Hancock’s Half Hour, The Radio Series, 1954
At a time when variety was the order of the day along came Tony Hancock, who had made a name for himself as a cast member of popular radio show Educating Archie in 1952. Up until Hancock’s Half Hour comedy shows would generally echo the kind of material seen in Theatres, a series of sketches, mixed with a musical interlude.
Although this format would continue even to this day, two of the sharpest scriptwriters seen at the time: Ray Galton and Alan Simpson wanted to try something different, in a 2014 interview they told us “we decided we would like to do a half hour storyline sitcom without interruptions for music and thus was born Hancock’s Half Hour”. So began a partnership that would last until 1961, across both radio and TV and what is even today considered the very first sitcom.
Perhaps this was Tony Hancock at his best. Supported by Sid James and Bill Kerr with a young Kenneth Williams doing all the funny voices and additional female support from no less than 3 different ladies over it’s run. Hancock’s Half Hour was particularly popular with young audiences. At the time it was first broadcast writers Ray Galton and Alan Simpson were a mere 25 years old, Hancock himself was only 30.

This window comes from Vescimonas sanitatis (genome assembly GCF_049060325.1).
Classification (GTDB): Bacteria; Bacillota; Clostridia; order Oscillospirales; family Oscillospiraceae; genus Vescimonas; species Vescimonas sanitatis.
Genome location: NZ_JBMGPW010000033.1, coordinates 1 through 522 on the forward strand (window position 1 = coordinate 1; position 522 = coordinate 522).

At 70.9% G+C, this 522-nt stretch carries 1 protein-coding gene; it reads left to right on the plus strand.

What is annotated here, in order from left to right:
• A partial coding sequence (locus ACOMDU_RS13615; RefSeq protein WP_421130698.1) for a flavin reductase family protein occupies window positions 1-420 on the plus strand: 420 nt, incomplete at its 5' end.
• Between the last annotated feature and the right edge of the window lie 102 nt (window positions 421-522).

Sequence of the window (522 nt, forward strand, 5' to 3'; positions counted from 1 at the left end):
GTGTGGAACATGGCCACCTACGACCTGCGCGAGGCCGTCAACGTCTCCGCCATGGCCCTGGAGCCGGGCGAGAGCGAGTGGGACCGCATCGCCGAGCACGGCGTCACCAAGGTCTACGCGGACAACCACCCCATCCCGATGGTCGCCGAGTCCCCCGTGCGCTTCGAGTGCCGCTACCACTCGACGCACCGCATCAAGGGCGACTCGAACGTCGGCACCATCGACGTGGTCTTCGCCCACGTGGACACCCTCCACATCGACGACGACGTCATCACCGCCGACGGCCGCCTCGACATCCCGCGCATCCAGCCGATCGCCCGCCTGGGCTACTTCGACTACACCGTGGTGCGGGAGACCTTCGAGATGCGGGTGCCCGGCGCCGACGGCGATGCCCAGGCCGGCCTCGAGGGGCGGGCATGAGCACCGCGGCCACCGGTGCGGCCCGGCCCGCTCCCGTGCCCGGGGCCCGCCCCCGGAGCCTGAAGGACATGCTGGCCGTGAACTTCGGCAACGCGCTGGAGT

Hancock’s Half Hour was the must listen Sunday Afternoon Radio Show, that ran for 5 series totalling 103 episodes between 1954 and 1959. Between 1956 and 1959 it ran concurrently with Hancock’s TV shows.
Each week would see our hero in a different situation whether pounding the beat as a policeman or attending Sid’s Wrestling Gala you were treated to laughter from start to finish. In many ways these radio shows are perhaps Hancock’s funniest work.
Moira Lister (series 1)
Andree Melly (series 2&3)
Hattie Jacques (series 4&5)
Channel: BBC Light Programme
Written By: Ray Galton and Alan Simpson
Original Run: 2nd November 1954 – 29th December 1959
Hancock’s Half Hour radio shows are regularly repeated on Digital radio station BBC Radio 4 Extra
Of 103 episodes recorded for radio only 83 still remain in the BBC archives. In 2014 to commemorate 60 years since it’s first broadcast Galton and Simpson picked five scripts from the missing episodes for the BBC to re-record.
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